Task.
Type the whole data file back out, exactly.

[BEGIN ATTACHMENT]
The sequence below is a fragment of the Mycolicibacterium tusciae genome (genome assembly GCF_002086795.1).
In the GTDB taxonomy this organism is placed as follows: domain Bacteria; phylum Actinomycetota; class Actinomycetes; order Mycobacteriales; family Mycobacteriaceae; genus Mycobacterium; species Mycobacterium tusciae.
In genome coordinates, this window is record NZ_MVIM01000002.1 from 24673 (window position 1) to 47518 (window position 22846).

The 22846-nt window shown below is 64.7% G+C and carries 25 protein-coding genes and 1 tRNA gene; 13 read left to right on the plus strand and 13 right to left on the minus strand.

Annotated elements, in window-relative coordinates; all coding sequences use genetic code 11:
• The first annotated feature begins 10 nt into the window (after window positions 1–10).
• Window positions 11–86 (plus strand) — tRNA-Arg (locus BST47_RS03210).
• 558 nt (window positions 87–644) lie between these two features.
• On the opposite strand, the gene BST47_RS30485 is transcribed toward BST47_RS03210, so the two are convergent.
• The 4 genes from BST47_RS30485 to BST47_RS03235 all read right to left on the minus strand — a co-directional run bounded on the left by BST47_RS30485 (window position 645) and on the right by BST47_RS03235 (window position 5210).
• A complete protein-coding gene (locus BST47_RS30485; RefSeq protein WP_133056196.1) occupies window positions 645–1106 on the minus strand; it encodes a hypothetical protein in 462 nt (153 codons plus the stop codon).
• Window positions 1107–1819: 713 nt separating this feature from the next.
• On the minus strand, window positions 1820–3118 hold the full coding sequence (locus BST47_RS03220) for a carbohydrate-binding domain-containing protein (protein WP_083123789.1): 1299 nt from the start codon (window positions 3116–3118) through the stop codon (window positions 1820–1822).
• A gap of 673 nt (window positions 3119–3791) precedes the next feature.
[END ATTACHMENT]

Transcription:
The sequence below is a fragment of the Mycolicibacterium tusciae genome (genome assembly GCF_002086795.1).
In the GTDB taxonomy this organism is placed as follows: domain Bacteria; phylum Actinomycetota; class Actinomycetes; order Mycobacteriales; family Mycobacteriaceae; genus Mycobacterium; species Mycobacterium tusciae.
In genome coordinates, this window is record NZ_MVIM01000002.1 from 24673 (window position 1) to 47518 (window position 22846).

The 22846-nt window shown below is 64.7% G+C and carries 25 protein-coding genes and 1 tRNA gene; 13 read left to right on the plus strand and 13 right to left on the minus strand.

Annotated elements, in window-relative coordinates; all coding sequences use genetic code 11:
• The first annotated feature begins 10 nt into the window (after window positions 1–10).
• Window positions 11–86 (plus strand) — tRNA-Arg (locus BST47_RS03210).
• 558 nt (window positions 87–644) lie between these two features.
• On the opposite strand, the gene BST47_RS30485 is transcribed toward BST47_RS03210, so the two are convergent.
• The 4 genes from BST47_RS30485 to BST47_RS03235 all read right to left on the minus strand — a co-directional run bounded on the left by BST47_RS30485 (window position 645) and on the right by BST47_RS03235 (window position 5210).
• A complete protein-coding gene (locus BST47_RS30485; RefSeq protein WP_133056196.1) occupies window positions 645–1106 on the minus strand; it encodes a hypothetical protein in 462 nt (153 codons plus the stop codon).
• Window positions 1107–1819: 713 nt separating this feature from the next.
• On the minus strand, window positions 1820–3118 hold the full coding sequence (locus BST47_RS03220) for a carbohydrate-binding domain-containing protein (protein WP_083123789.1): 1299 nt from the start codon (window positions 3116–3118) through the stop codon (window positions 1820–1822).
• A gap of 673 nt (window positions 3119–3791) precedes the next feature.